TABLE 1 The rule of three Brim Diagonal conjugate Posterior surface of pubic symphysis Ilio-pectineal line Cavity Sacrum-shape, curve and length Ischial spines Sacrospinous ligament Outlet Subpubic arch and angle Intertuberous diameter Sacrococcygeal joint

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TABLE 2 Findings expected in an adequate pelvis Assessment Pelvic brim Diagonal conjugate Symphysis Sacrum Side walls Ischial spines Interspinous diameter Sacrosciatic notch Subpubic angle Bi-tuberous diameter Coccyx Anterposterior diameter of outlet Finding Round 12.5 cm Average thickness, parallel to sacrum Hollow, average inclination Straight Blunt 10.0 cm 2.53 finger breadths 90 degrees (2 finger breadths) 8.0 cm (4 knuckles) Mobile 11.0 cm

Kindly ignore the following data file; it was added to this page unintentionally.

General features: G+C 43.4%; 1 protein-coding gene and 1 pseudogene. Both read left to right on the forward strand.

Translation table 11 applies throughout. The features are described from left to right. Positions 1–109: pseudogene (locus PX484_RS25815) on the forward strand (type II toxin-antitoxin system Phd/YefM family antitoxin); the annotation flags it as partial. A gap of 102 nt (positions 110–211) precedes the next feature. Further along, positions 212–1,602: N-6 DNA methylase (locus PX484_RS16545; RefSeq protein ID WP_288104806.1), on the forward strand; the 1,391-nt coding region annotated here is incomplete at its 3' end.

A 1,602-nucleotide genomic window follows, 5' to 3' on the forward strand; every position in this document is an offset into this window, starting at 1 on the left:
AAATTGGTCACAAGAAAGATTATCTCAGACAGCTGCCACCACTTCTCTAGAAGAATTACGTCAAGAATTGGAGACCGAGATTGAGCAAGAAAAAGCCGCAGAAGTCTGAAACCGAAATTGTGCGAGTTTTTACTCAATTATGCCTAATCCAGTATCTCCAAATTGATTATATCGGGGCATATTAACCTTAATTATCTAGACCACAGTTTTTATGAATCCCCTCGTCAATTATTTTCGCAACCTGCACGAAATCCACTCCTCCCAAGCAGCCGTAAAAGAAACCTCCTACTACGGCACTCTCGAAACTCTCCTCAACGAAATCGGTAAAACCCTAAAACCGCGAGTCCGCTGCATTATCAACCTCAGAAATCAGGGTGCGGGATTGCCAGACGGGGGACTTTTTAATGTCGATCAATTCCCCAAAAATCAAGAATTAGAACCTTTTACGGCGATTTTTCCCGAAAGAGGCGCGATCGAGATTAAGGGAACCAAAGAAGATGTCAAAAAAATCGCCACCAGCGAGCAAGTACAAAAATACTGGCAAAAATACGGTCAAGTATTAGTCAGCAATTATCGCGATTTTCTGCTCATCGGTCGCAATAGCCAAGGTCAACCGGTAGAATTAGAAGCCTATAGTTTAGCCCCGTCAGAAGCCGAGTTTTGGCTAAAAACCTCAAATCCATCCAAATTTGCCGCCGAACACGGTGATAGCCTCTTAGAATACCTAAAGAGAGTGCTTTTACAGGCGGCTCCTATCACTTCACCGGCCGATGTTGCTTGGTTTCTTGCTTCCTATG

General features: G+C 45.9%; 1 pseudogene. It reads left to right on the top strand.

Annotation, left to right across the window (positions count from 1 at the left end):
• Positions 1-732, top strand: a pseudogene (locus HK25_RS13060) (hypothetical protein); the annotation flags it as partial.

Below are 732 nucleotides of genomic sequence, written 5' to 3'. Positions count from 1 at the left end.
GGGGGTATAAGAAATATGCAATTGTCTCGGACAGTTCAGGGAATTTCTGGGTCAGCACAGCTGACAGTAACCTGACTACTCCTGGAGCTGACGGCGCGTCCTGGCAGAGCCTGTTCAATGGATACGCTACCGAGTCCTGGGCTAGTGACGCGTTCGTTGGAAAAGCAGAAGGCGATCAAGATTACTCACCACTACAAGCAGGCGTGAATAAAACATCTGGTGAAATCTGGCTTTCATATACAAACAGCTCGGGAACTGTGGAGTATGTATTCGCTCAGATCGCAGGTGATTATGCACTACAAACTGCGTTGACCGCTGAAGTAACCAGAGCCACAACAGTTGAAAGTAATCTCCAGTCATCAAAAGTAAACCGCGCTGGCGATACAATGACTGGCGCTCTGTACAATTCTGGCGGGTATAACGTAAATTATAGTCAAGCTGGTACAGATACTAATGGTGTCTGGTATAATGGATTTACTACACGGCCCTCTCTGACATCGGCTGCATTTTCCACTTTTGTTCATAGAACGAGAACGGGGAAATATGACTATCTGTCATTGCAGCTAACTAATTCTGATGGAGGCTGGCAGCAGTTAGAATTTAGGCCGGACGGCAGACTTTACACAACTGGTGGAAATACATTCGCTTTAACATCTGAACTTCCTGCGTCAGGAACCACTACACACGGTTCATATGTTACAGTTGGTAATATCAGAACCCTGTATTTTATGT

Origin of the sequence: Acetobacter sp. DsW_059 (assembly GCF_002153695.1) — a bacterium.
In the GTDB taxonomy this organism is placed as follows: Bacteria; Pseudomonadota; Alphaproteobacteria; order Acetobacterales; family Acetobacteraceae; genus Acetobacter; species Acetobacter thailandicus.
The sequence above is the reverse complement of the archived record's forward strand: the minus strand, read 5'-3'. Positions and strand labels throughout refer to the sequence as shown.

dimensions of the pelvis can also be determined by conventional x-rays, by computerized tomography, or via magnetic resonance imaging (MRI). The goal of pelvimetry is to accurately predict which patients will have cephalopelvic disproportion. Clinical assessment of the midpelvis and the pelvic outlet seems to be the best method of measuring pelvic capacity (15). However, unless the pelvic dimensions are grossly abnormal, all women should be given a trial of labor (16). In recent years there has been an increasing emphasis on the use of technology for the assessment and evaluation of women during the antepartum and intrapartum periods. As a result, hands-on skills, such as Leopolds maneuvers, fetal weight estimation, and clinical pelvimetry have received less emphasis in educational programs and practice. Because some recent graduates are not adequately trained in obstetric aspects of the physical examination, they may depend on technology. In terms of estimating the adequacy of the female pelvis, it is unclear whether radiologic pelvimetry offers any advantage to clinical pelvimetry (17). X-ray pelvimetry was popular in obstetrical units in developed countries from the 1950s through to the 1970s, and was used mainly for predicting outcome of labor in cases of suspected CPD, breech presentation, and trial of labor after a previous caesarean section. However, its clinical usefulness remained controversial (18). Overall, the data suggest that there is no significant role for x-ray pelvimetry in the prediction and management of CPD when the fetus is in cephalic presentation (1921). In the 1990s, computed tomography (CT) pelvimetry was introduced and readily adopted in developed countries. CT pelvimetry had the advantage of a significant reduction in the radiation dose to the fetus, more patient comfort, and a shorter examination time. However, in